Sacks HonoredGAMBIER, Ohio (December 12, 2008) The work of Interim Provost Howard Sacks is a textbook example of how the humanities can enhance the community, bringing him a high honor this month from the Ohio Humanities Council.
The humanities council named Sacks the recipient of the 2008 Bjornson Award for Distinguished Service in the Humanities at a dinner in Columbus, Ohio, on December 5. The annual award marks career contributions to the public knowledge and appreciation of the humanities. Sacks, professor of sociology and director of the Kenyon Rural Life Center, has "worked tirelessly to promote the humanities and to help make connections between diverse peoples of Ohio and their history and culture," the humanities council said in announcing the award.
"I'm just so impressed with the way Howard has taken his work in sociology and folklore and American studies and not only shared it with the community in Knox County but used his knowledge to the benefit of the community, " said Patricia Williamsen, the council's director of development. Sacks, she said, has helped Knox County shape its future through sustainability initiatives.
"The humanities," Sacks said, "help us understand what's important in life. They document and celebrate our achievements, point out what we have in common, and inform us about the character of a life well-lived. The humanities must inform our public dialogue, particularly in times of dramatic social change." Sacks praised Kenyon's role for supporting the public humanities as a model of "college-community collaboration."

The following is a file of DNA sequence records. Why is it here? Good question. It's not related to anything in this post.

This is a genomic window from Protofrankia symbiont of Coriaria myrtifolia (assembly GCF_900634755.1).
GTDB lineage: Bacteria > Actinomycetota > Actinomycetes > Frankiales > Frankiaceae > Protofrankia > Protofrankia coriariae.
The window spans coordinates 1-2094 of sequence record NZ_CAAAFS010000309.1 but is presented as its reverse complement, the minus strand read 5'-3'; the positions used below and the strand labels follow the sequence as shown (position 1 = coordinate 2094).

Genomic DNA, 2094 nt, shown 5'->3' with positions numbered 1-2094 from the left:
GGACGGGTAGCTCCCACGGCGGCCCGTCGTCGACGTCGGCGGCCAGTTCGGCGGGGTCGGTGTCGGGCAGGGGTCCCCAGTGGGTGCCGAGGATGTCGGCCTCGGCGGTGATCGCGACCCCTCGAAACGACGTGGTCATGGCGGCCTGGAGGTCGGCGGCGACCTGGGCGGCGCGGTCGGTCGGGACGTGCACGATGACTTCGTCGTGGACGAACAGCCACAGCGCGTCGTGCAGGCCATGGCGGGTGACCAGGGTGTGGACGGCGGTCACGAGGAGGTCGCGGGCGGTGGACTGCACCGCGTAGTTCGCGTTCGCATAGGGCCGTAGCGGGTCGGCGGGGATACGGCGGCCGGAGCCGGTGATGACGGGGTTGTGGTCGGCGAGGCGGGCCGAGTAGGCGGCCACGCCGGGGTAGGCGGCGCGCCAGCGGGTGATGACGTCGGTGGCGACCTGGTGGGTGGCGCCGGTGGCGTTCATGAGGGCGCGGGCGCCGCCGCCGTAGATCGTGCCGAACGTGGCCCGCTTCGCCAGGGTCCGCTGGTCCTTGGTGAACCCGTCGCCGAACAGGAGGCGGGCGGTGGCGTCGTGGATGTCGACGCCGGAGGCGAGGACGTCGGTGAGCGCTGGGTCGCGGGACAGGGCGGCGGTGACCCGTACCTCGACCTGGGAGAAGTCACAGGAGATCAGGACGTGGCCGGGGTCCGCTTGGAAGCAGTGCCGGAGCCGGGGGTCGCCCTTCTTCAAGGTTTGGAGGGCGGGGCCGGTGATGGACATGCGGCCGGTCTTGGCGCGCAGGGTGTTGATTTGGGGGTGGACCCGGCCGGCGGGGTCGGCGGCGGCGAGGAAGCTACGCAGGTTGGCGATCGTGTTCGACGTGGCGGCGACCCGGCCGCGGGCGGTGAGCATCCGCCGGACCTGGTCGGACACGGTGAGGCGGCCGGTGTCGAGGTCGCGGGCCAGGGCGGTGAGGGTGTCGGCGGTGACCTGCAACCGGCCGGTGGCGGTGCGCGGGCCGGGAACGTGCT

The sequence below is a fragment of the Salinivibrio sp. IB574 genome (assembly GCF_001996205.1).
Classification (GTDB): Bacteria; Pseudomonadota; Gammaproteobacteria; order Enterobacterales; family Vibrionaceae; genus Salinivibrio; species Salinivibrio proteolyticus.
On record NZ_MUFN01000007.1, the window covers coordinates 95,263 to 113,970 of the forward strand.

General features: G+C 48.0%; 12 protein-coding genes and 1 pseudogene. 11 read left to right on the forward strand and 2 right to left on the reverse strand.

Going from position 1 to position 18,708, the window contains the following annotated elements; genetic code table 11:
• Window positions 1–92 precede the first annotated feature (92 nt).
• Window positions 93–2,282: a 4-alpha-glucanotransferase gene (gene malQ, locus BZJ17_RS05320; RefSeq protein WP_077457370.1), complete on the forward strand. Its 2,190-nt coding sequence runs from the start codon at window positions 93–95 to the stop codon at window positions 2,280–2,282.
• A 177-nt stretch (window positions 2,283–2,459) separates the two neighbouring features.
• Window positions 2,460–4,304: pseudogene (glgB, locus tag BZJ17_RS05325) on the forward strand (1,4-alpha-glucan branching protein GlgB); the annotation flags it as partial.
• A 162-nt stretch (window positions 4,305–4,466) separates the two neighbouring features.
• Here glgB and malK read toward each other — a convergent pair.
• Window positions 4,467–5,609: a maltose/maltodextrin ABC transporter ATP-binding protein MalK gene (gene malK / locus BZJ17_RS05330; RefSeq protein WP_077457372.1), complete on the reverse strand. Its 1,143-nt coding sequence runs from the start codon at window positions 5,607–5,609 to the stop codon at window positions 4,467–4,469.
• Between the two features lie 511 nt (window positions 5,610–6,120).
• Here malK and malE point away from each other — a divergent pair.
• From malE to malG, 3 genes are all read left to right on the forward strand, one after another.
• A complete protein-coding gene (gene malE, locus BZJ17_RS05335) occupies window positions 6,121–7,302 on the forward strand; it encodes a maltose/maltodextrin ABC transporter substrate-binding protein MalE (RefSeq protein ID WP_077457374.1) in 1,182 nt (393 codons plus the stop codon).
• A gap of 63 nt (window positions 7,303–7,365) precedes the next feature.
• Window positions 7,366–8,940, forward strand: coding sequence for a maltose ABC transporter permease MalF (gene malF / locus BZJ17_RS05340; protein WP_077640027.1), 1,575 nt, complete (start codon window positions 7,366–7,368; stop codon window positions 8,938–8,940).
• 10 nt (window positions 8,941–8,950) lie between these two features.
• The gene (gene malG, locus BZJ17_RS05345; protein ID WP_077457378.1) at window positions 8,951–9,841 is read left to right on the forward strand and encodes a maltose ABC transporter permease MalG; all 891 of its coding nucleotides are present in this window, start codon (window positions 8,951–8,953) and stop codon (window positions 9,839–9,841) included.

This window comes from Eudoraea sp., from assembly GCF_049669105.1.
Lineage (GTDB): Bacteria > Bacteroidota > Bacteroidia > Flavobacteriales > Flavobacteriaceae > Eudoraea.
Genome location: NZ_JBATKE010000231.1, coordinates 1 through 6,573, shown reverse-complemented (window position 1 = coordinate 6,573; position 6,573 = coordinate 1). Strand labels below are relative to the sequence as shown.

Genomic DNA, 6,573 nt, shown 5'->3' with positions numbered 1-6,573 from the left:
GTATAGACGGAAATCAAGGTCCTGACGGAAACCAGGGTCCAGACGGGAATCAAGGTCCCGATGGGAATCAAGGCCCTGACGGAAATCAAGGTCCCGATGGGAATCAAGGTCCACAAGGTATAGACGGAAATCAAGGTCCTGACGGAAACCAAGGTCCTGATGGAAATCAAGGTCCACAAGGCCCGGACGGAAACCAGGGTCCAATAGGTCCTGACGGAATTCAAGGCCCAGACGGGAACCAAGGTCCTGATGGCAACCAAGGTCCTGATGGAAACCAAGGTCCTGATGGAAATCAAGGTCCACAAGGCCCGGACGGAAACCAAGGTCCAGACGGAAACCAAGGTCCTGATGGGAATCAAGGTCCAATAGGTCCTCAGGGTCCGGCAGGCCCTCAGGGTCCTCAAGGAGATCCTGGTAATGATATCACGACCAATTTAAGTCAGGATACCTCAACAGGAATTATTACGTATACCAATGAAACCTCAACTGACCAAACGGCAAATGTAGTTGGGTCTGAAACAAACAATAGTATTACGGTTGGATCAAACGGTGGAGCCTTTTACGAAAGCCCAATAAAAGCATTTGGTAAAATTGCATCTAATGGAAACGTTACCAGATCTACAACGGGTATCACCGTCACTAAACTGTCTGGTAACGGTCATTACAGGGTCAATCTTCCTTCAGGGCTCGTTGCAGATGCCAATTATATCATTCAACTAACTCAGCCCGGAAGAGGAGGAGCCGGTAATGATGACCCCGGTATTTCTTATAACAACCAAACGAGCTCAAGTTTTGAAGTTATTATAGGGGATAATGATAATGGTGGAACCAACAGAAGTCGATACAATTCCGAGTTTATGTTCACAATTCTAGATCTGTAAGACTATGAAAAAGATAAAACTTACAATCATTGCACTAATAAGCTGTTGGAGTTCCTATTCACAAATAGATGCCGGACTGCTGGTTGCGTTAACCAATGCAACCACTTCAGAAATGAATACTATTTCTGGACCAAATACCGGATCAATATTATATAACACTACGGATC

Sacks has worked with the support of the Ohio Humanities Council on projects including "Life Along the Kokosing," a multi-media project that explored the impact of the Kokosing River on the community around it, and on the Oral History Institute. The annual Oral History Institute, designed to teach community members how to conduct public oral history projects, is "recognized across the nation," Williamsen said.
Sacks is the co-author of Catching Stories: A Practical Guide to Oral History, which will be published in 2009.
"We hear people say that Howard can explain things in a way that no one else can," Williamsen added. "He can be eloquent and accessible at the same time."
The Ohio Humanities Council is an independent, nonprofit organization funded by the National Endowment for the Humanities and private contributions. The council awards grants and presents its own cultural programs across the state.